Lung adenocarcinoma is the most common type of lung cancer in the United States. It makes up about
Lung adenocarcinoma falls into a group of cancers called non-small cell lung cancers. They’re named for the way their cells appear under a microscope.
In this article, we take a look at how lung adenocarcinoma is treated, what causes it, and how to recognize its symptoms.
Lung adenocarcinoma doesn’t usually cause obvious symptoms in the early stages. The tumor may develop over quite some time until you experience general symptoms such as:
- breathing issues
- chest pain
- coughing up blood
- finger clubbing
- joint or bone pain
- persistent cough
- repeated pneumonia
- shortness of breath
- swollen lymph nodes
- trouble swallowing
- unexplained weight loss
Most of these symptoms can have many potential causes. It’s a good idea to visit a healthcare professional any time you develop any of these symptoms to rule out lung cancer.
Late stage symptoms
As lung cancers progress, symptoms tend to get worse and lead to a rapid decline in quality of life. In the late stages, lung cancer may cause symptoms such as:
It’s not entirely clear why some people develop lung adenocarcinoma and others don’t. Researchers think that a combination of environmental and genetic factors contribute to its development.
Smoking or exposure to smoke is a primary risk factor
Smoking cigarettes is the greatest risk factor for developing any lung cancer. About
Other risk factors for lung adenocarcinoma
Other risk factors include:
- Family history. Your risk of developing adenocarcinoma is higher if a close family member develops it. Some genetic markers, such as variations in chromosome 5p15.33, are linked to a higher risk of lung adenocarcinoma.
- Sex. Adenocarcinoma is
more commonin women than men.
- Age. The most common age range for diagnosis with lung adenocarcinoma is
80 to 84. However, adenocarcinoma occurs more often in young people than other types of lung cancer.
- Exposure to pollution. A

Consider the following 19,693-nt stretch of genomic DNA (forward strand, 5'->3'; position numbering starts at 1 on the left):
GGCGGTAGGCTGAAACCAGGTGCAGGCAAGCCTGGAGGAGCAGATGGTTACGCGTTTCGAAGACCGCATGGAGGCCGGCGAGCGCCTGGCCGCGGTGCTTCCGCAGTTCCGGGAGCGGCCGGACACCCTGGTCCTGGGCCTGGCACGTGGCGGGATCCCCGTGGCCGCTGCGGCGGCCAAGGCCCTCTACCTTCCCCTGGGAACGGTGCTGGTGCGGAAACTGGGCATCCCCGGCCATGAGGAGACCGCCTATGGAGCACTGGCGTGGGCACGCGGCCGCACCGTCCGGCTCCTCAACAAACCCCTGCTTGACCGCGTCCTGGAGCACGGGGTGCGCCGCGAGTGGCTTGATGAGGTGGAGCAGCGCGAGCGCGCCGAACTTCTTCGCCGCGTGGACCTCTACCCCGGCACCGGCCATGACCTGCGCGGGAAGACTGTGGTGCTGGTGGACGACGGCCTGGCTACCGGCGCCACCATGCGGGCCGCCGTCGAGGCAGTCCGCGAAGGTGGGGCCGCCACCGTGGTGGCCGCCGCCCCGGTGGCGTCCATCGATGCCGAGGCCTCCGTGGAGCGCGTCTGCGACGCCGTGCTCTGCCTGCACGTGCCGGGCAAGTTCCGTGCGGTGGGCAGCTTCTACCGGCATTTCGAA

2014 research reviewfound that exposure to pollution is linked to the development of lung adenocarcinoma and squamous cell carcinoma.
- Exposure to occupational hazards. Exposure to the following occupational hazards is linked to the development of adenocarcinoma:
- secondhand smoke
- diesel exhaust
In a 2016 study, researchers compared the risk factors of developing lung adenocarcinoma with lung squamous cell carcinoma. They found that compared with people who have squamous cell carcinoma, people with adenocarcinoma were more likely to:
Treatment options for lung adenocarcinoma depend on factors such as your overall health, the stage of your cancer, and your treatment preference.
The following treatments may be used alone or in combination with other treatments:
- Surgery. Surgery is often recommended for early stage tumors that haven’t spread to other parts of your body. A lobectomy, or the removal of an entire lobe of your lung, is considered the most effective surgery.
- Radiation therapy. Radiation therapy uses concentrated beams of energy to damage the genetic information of cancer cells and keep them from replicating.
- Chemotherapy. Chemotherapy is a drug therapy that uses chemicals to kill cancer cells as well as healthy cells in your body that replicate quickly. Chemotherapy is often administered with radiation therapy if cancer spreads beyond your lungs.
- Targeted therapies. Targeted drug therapies specifically kill cancer cells rather than killing all quickly dividing cells in your body like chemotherapy does.
- Immunotherapy. Immunotherapy stimulates your immune system to fight cancer cells. Four types of immunotherapy drugs are Food and Drug Administration approved for treating non-small cell lung cancers.
- Angiogenesis inhibitors. Angiogenesis inhibitors help keep tumors from creating new blood vessels and starve cancer cells of oxygen and essential nutrients.